US-Sudan Rapprochement over Oil, Security


Despite its accusations of “genocide” in Darfur and an outbreak of violence in oil-rich Abyei, the US is negotiating with Sudan to normalize diplomatic relations.  Washington says its aim is to broker peace in Darfur, however what lies at stake are investment opportunities in Sudan’s oil sector as well as Sudan’s continued cooperation with the CIA on counter-terrorism measures in the region.

US President George W. Bush has long accused Sudanese President Omar Hassan al-Bashir of “genocide” in Darfur, however US Special Envoy Richard Williamson’s visit to Khartoum this week follows a series of private meetings between senior Bush administration officials and the Sudanese president to normalize US-Sudan relations before President Bush leaves office in January 2009.

Although these activities run counter to Bush’s recent statement that diplomacy with tyrants and dictators is tantamount to appeasement, thus underscoring Washington’s hypocrisy, Washington claims that it only seeks to end the violence in Darfur, one of its conditions for rapprochement.  However, economic and security trends indicate that Washington’s underlying aim is to enable investment opportunities in Sudan’s oil sector and secure Sudan’s continued cooperation with the CIA in its ongoing “war on terror”.

Sudan’s oil reserves of 6.4 billion barrels (and daily output of 500,000 barrels), which is the crux of the conflict between Khartoum and the South, are one of the largest in Africa and have attracted billions of dollars in investment from a number of countries, including China, India, Malaysia, France, and England.  But the US, which is the largest oil importer in the world, has been locked out of Sudan’s lucrative sector since Washington’s 1997 blacklisting of the country as a state sponsor of terrorism because of its links to Osama bin Laden.

Unable to wrangle control of Sudan’s oil reserves under the pretext of proposed “peacekeeping” initiatives, the lifting of economic sanctions would prove easier and allow the US to reduce its dependency on Middle Eastern oil while countering competition from China and other countries.  US corporations and investors would also gain access to Sudan’s large deposits of natural gas, high-purity uranium, and copper.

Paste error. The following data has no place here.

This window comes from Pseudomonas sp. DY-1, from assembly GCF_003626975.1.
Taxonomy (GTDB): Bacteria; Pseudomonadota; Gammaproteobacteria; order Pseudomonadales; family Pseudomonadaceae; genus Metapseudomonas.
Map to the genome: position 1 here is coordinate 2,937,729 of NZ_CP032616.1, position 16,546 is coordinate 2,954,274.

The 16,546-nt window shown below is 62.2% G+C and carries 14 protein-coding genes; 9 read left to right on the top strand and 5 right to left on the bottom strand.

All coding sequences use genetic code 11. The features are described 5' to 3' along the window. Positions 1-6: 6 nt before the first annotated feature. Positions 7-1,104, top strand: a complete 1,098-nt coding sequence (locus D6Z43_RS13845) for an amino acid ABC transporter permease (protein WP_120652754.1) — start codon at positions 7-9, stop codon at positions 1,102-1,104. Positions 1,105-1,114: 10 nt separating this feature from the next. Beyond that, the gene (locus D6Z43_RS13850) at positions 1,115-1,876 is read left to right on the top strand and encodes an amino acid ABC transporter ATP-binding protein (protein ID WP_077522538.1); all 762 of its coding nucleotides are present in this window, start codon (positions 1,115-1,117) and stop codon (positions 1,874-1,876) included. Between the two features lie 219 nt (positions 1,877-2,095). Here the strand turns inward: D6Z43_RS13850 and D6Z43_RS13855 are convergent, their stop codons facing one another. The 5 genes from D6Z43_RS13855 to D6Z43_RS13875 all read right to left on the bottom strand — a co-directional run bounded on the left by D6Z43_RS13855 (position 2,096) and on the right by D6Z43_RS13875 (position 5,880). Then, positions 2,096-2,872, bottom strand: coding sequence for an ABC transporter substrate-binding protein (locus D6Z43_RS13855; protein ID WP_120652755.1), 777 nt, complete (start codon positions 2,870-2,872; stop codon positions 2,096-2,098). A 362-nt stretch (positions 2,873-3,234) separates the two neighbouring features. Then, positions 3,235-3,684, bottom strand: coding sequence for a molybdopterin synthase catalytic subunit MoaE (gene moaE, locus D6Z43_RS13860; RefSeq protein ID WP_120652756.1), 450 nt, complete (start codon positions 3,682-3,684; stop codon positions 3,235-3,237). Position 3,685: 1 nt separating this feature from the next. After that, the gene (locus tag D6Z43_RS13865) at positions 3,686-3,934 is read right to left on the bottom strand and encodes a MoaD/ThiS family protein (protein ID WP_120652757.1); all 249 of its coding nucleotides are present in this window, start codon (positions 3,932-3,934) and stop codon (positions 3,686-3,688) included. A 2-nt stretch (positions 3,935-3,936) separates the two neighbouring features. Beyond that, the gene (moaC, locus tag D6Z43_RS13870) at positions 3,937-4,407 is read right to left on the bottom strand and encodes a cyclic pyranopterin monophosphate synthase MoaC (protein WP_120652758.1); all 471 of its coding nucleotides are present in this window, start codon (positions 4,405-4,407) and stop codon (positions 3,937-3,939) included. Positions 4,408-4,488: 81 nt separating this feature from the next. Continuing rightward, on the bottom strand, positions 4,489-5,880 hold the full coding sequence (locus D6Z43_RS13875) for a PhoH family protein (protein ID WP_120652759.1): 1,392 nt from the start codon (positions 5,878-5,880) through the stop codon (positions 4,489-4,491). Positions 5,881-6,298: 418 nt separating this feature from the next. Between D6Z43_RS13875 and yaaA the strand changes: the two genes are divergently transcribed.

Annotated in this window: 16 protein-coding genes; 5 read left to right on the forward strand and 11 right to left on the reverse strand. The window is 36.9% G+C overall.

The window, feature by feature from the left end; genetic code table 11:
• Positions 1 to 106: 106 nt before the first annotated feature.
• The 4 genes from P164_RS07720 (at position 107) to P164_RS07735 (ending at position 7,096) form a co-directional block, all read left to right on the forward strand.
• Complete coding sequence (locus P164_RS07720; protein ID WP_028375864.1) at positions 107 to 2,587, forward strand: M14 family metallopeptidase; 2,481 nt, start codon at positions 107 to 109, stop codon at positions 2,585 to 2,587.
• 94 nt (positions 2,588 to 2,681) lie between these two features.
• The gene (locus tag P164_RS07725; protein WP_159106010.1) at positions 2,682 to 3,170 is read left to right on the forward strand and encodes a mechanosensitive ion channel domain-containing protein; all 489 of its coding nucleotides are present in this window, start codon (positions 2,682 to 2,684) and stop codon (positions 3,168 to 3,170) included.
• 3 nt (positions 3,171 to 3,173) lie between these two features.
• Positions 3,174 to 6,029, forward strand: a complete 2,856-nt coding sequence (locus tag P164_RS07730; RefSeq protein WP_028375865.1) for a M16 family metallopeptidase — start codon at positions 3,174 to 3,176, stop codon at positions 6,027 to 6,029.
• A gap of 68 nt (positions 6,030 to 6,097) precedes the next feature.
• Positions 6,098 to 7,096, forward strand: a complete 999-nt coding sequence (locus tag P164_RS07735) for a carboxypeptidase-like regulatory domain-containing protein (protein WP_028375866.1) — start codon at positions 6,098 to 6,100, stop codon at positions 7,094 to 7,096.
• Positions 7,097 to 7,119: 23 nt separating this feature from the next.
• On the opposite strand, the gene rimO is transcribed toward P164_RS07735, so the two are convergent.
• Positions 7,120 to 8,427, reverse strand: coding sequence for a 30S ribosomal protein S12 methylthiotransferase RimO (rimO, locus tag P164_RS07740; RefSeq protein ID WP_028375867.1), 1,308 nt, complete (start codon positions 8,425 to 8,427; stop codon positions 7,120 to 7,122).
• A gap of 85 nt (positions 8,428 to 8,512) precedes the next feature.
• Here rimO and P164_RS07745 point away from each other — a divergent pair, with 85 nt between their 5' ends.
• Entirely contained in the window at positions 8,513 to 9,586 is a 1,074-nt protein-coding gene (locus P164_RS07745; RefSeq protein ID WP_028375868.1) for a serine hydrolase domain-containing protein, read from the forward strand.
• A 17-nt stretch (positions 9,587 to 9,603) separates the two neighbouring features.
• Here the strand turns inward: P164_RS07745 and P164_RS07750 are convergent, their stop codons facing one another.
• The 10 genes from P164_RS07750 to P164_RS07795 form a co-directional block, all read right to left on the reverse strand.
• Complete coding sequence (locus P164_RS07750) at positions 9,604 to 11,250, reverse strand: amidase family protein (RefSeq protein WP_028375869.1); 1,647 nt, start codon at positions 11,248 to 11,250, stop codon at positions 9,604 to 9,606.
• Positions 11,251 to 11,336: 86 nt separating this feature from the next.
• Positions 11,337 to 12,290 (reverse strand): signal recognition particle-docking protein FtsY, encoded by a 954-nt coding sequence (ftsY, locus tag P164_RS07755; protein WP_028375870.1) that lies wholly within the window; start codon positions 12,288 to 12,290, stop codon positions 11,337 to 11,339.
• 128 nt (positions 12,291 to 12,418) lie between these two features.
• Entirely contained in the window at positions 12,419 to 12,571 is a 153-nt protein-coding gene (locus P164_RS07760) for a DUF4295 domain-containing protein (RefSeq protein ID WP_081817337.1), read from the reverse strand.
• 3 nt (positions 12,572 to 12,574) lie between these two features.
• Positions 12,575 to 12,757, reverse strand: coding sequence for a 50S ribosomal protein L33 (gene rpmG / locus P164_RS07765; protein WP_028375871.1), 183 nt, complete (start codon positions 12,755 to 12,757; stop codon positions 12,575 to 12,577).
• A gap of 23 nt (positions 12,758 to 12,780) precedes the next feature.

Also at stake is Sudan’s ongoing alliance with the CIA in the “war on terror”.  After 9/11, the largely Sunni Arab Sudan became increasingly important as a crossroads for Islamic militants traveling to Iraq and Pakistan.  As a result, the Bush administration shifted from the previous US policy of isolating Sudan in order to quietly re-establish ties with Sudan’s Mukhabarat intelligence service headed by Major General Salah Abdallah Gosh.  Notorious for human rights violations, accused by US congress members of committing war crimes in Darfur, and in regular contact with Osama bin Laden prior to 9/11, Gosh is now the darling of the US intelligence community on account of his intel on the Iraq insurgency, his capture, detainment, and extradition of suspected terrorists operatives to the West, and his disruption of “terrorist” activities in Sudan and Somalia.

With the CIA currently building its biggest operations center in Sudan and AFRICOM set to become fully operational this fall, normalized relations would secure Sudan’s cooperation and bolster regional counter-terrorism initiatives.  Rapprochement with Sudan would also fall in line with Bush’s wider Middle East policy of backing Sunni governments and even extremist groups as a bulwark against Iran and the Shiite majority in Iraq.

In light of Khartoum’s failure to implement previous peace agreements, as evidenced by ongoing violence in Darfur and the recent outbreak of violence in Abyei, news of normalization talks has been met with widespread criticism from US and South Sudanese officials as well as Darfur advocates.  But with oil and the “war on terror” at stake, Washington is likely to continue negotiating rapprochement with Sudan at the expense of human rights.


The largest country in Africa, Sudan has been wracked by civil war for much of the late 20th century.  The Second Civil War, a continuation of the First (1955-1972) started in 1983 between the Sunni Arab government in the north and the non-Arabic Sudan People’s Liberation Army (SPLA) in the south over control of southern Sudan’s oil fields discovered in 1978, among other issues.

Two million deaths later, the civil war ended in 2005 with the signing of a Comprehensive Peace Agreement (CPA), which the US helped negotiate.  The CPA granted southern Sudan autonomy for six years followed by a referendum on secession, listed a protocol for democratic governance, and established the joint sharing of oil revenue.

Yet by then, conflict had broken out in the western region of Darfur when rebels took up arms against government oppression of non-Arabs.  Government backed militias retaliated with a scorched earth policy at the expense of 400,000 civilian lives—which the US called a genocide—and the displacement of millions which facilitated government controlled oil extraction in the region.  Scorched earth policies are also occurring in oil-rich Abyei, a contested region straddling North and South Sudan that is set to vote in the 2011 secession referendum.  Sudan is now on the brink of another civil war.

Marsha Reid is a contributor to

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